To the Reaching Out (Interviews) Table of Contents
Date: Wed, 18 May 1994 23:14:58 -0400 (EDT)
From: Peter Byrne Manchester <PMANCHESTER@ccmail.sunysb.edu>
Subject: Sound on Sound `Del Palmer: The Red Shoes Sessions' Dec. 1993
Uli e-mailed me his master list of all articles and interviews that have so far been posted in connection with the release of The Red Shoes, and sure enough, as I suspected, this one was not picked up on at the time. It is a highly informative article based on an interview with Del Palmer. Much of the information is now familiar, but there are a wealth of details that are new. I would very much look forward to seeing Jon Drukman's comments on some of what Del reports.
I'd like to thank Alexis Armstrong, eldest son of my host for the recent visit to London for the Konvention, for unearthing the magazine from his library, and loaning it to me to transcribe for the newsgroup. Alexis is a skilled instrumentalist and resourceful electronic music composer; it was a pleasure to meet him, and I thank him for his thoughtfulness.
Volume 9, Issue 2 (December 1993), pp. 52-57.
LAYOUT: Each left-hand page has two inches of the fruit still from `Eat the Music' as border. At the top of the first page is a photo of Del in a blue shirt, standing behind the mixing desk and leaning on it with his forearms. Across the page is a photo of Kate in a dance pose, hair piled on top of her head, a black top, long-skirted crepe below, en pointe in red dance shoes (but supported from the rear by a male dancer). Inset just below is the logo from the album. Subsequent pages have sidebars with inset photos described below, in the context in which they appear.
[Sidebar] There's been a lot of publicity about Kate Bush's new album, The Red Shoes ; RICHARD BUSKIN goes behind the scenes with engineer/producer Del Palmer to discover exactly how the album was recorded, and how pop's most enigmatic lady really works.
Kate Bush's private studio was initially set up to record demos for Lionheart ; Del Palmer was the only band member interested in operating the tape machine! Fifteen years on, Del is Kate's main man with the faders, and what was once a demo studio has evolved into a sophisticated private recording facility.
Located in barns adjacent to the Bush country home, today's studio is equipped with a 48-channel SSL 4000E console with G-series computer, two Sony 3324A digital machines, a Studer A80 half-inch, and a couple of U-Matic video recorders.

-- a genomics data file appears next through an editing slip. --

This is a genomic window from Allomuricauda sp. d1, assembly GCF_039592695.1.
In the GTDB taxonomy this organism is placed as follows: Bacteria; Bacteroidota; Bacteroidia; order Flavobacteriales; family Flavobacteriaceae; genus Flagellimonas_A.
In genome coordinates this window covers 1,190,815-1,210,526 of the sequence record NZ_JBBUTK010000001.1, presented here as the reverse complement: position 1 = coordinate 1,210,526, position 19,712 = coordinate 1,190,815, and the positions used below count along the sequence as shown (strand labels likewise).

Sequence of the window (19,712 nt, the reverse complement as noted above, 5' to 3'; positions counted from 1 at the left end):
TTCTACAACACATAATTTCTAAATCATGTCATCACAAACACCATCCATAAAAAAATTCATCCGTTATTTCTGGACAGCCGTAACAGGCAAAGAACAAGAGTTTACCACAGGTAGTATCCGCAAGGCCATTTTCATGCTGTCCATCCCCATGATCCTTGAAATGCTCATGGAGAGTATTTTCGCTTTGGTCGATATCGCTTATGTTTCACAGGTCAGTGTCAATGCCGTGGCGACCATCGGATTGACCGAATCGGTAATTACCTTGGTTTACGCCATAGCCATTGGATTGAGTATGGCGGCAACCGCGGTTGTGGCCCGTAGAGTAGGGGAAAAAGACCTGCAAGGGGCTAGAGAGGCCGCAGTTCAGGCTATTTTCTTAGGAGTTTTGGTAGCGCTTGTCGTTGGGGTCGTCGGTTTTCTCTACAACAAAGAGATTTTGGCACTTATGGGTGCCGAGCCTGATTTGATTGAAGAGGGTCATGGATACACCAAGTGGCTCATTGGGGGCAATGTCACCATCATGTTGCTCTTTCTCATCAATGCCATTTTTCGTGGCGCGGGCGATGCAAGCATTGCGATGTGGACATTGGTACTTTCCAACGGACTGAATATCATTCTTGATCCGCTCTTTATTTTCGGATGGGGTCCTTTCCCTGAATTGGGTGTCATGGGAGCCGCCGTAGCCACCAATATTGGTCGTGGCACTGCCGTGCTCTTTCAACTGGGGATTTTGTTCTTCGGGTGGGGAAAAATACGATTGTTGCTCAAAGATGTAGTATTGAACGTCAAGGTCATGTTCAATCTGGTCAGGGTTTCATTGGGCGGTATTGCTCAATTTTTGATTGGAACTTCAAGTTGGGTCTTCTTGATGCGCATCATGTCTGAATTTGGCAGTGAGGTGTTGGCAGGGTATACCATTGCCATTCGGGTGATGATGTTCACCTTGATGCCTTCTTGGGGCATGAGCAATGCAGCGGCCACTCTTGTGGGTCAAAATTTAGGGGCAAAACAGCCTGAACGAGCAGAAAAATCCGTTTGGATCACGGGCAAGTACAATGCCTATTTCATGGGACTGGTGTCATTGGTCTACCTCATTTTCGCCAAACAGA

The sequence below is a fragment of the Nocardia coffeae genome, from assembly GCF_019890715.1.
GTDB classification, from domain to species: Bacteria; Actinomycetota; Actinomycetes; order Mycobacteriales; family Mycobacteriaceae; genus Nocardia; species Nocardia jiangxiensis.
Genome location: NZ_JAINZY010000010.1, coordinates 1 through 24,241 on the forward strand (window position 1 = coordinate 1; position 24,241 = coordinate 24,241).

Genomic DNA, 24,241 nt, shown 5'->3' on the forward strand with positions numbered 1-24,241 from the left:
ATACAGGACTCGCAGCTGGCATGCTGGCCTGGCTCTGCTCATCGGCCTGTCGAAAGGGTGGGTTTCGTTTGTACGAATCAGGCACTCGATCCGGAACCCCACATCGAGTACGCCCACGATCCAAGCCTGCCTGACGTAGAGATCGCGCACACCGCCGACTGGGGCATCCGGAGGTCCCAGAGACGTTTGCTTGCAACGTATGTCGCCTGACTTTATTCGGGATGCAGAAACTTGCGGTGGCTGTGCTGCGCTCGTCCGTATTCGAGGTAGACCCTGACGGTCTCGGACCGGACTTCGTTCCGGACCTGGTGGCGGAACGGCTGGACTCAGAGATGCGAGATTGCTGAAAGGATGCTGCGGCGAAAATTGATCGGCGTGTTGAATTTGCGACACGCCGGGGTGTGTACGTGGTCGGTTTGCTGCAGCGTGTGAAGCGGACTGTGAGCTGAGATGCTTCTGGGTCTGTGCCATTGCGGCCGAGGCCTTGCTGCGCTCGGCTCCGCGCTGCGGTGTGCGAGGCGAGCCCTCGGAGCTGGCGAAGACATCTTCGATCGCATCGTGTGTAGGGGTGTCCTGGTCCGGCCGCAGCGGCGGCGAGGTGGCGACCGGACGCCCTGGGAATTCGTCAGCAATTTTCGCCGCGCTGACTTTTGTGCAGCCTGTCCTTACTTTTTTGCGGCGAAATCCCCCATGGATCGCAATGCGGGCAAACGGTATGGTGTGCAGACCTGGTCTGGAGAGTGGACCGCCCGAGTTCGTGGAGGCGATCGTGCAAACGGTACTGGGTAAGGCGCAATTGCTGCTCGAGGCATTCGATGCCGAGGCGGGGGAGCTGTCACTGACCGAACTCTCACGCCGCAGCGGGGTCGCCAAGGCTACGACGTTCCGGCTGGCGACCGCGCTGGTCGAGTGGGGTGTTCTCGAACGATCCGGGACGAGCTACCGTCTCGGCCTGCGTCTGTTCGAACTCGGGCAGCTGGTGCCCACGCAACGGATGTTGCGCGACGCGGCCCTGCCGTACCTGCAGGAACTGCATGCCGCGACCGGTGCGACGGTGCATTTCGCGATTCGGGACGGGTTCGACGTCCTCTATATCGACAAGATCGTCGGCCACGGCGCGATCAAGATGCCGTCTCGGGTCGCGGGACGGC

Del takes up the story: "During early 1990, Kate said `I want to do something, I want to go in the studio and work.' During the early stages I can set up a sound for her, set up some keyboards, show what to do on the console, and leave her to it. She'll work for days until she's got something, then we'll get the musicians in and carry on from there."
As both producer and artist, Kate Bush is extremely focused and knows exactly what she wants. So when Del comes up with a particular sound, she wastes no time in telling him whether or not it's what she's looking for.
"There have been lots of times when I've had quite heated arguments with her--I'd say something wouldn't work, to which her response has been, `Indulge me...Just do it.' For example, on the Hounds of Love album there's a part that goes `Help me, baby, help me, baby,' which cuts in and out very quickly, which she wanted to do by turning the tape over and cutting in and out with the records switch. I said it would just be a mess, but she said, `Look, just do it, will you?' So I did it and of course it worked, and I had to eat humble pie. I've eaten so much humble pie over the years that I'm putting on weight!"
Kate is apparently not averse to placing her own fingers on the faders, especially in relation to the vocals as well as much of the instrumentation. "I was able to just set her up with a sound, and she'd take care of it herself," explains Palmer. "She'd record all the vocals, then phone me up and say, `Let's put it all together'."
These days, Kate Bush tends to write about 90% of her material as part of the overall recording process in the studio, largely because of the difficulty of trying to recreate the spontaneity and the feel of the demos.
"We just couldn't do it," says Palmer, "so we decided to use the demos as the basis for the albums. We started off by taking the demos, transferring them, then working on top--then it struck us that we should just do away with that whole process, develop the home studio and record absolutely everything right onto the multitracks and keep everything that was done. Now, a lot of the stuff that we start with doesn't make it right through to the end, but at least the flavour of it does.